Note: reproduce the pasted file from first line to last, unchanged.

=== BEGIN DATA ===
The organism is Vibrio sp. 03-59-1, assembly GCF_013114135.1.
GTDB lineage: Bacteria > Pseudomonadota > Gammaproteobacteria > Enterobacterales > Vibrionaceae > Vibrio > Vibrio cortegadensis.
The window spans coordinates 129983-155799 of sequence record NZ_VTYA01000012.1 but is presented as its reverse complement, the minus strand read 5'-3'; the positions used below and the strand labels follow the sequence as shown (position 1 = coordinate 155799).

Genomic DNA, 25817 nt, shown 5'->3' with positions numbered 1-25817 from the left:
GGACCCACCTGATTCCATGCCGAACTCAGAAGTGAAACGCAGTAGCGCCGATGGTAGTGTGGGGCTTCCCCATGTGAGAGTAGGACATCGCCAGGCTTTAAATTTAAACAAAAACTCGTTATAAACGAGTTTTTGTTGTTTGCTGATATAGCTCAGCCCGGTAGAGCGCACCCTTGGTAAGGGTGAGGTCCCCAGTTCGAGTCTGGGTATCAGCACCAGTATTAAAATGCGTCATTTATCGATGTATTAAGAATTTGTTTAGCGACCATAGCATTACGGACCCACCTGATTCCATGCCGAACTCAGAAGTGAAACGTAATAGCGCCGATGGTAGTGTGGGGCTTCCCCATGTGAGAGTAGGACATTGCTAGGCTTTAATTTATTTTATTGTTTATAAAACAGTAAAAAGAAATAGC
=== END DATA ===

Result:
The organism is Vibrio sp. 03-59-1, assembly GCF_013114135.1.
GTDB lineage: Bacteria > Pseudomonadota > Gammaproteobacteria > Enterobacterales > Vibrionaceae > Vibrio > Vibrio cortegadensis.
The window spans coordinates 129983-155799 of sequence record NZ_VTYA01000012.1 but is presented as its reverse complement, the minus strand read 5'-3'; the positions used below and the strand labels follow the sequence as shown (position 1 = coordinate 155799).

Genomic DNA, 25817 nt, shown 5'->3' with positions numbered 1-25817 from the left:
GGACCCACCTGATTCCATGCCGAACTCAGAAGTGAAACGCAGTAGCGCCGATGGTAGTGTGGGGCTTCCCCATGTGAGAGTAGGACATCGCCAGGCTTTAAATTTAAACAAAAACTCGTTATAAACGAGTTTTTGTTGTTTGCTGATATAGCTCAGCCCGGTAGAGCGCACCCTTGGTAAGGGTGAGGTCCCCAGTTCGAGTCTGGGTATCAGCACCAGTATTAAAATGCGTCATTTATCGATGTATTAAGAATTTGTTTAGCGACCATAGCATTACGGACCCACCTGATTCCATGCCGAACTCAGAAGTGAAACGTAATAGCGCCGATGGTAGTGTGGGGCTTCCCCATGTGAGAGTAGGACATTGCTAGGCTTTAATTTATTTTATTGTTTATAAAACAGTAAAAAGAAATAGC